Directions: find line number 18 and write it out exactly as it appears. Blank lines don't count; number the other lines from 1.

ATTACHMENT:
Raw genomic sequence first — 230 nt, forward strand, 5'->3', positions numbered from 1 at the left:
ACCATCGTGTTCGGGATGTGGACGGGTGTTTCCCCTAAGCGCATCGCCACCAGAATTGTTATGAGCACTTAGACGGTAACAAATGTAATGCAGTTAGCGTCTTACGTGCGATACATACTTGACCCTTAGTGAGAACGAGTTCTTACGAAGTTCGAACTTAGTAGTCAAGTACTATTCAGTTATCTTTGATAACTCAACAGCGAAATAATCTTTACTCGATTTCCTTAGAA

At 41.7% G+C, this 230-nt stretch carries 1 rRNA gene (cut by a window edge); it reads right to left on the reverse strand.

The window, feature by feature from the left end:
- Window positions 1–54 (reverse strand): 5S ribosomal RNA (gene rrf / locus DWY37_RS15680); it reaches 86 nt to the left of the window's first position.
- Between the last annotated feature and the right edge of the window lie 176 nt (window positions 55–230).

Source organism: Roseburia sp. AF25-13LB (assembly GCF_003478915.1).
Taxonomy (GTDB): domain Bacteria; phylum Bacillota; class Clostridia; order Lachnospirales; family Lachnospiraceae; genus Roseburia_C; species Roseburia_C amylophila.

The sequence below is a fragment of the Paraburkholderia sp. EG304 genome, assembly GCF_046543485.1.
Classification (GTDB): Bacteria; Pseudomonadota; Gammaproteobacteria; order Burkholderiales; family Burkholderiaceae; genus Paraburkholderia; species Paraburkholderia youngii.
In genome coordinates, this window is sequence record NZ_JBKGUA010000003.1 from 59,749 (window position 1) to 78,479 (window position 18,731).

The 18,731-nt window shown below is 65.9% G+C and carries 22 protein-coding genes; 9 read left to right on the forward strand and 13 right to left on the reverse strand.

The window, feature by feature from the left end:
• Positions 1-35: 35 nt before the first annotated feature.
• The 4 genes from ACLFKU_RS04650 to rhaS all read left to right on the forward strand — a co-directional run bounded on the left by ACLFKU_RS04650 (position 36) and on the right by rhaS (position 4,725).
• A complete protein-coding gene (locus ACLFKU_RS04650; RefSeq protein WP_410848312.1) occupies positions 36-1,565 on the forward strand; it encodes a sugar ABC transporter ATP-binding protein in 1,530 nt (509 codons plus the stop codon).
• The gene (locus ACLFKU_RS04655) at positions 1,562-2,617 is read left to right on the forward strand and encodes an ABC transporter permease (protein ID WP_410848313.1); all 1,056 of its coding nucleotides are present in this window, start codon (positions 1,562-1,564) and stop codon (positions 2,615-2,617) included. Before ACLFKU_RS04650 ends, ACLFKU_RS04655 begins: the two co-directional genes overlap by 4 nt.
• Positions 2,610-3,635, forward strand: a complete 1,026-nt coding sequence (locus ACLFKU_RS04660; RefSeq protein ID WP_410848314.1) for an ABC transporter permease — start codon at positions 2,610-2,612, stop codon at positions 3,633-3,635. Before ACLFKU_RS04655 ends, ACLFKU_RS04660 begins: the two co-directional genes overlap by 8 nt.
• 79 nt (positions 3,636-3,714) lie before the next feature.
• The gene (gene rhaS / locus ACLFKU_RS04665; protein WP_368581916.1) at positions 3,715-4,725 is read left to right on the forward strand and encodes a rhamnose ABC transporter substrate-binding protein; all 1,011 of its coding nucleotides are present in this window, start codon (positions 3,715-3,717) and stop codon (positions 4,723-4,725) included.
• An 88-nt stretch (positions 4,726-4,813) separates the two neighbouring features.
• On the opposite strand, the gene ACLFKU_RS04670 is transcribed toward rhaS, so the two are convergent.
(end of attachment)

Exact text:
• Positions 2,610-3,635, forward strand: a complete 1,026-nt coding sequence (locus ACLFKU_RS04660; RefSeq protein ID WP_410848314.1) for an ABC transporter permease — start codon at positions 2,610-2,612, stop codon at positions 3,633-3,635. Before ACLFKU_RS04655 ends, ACLFKU_RS04660 begins: the two co-directional genes overlap by 8 nt.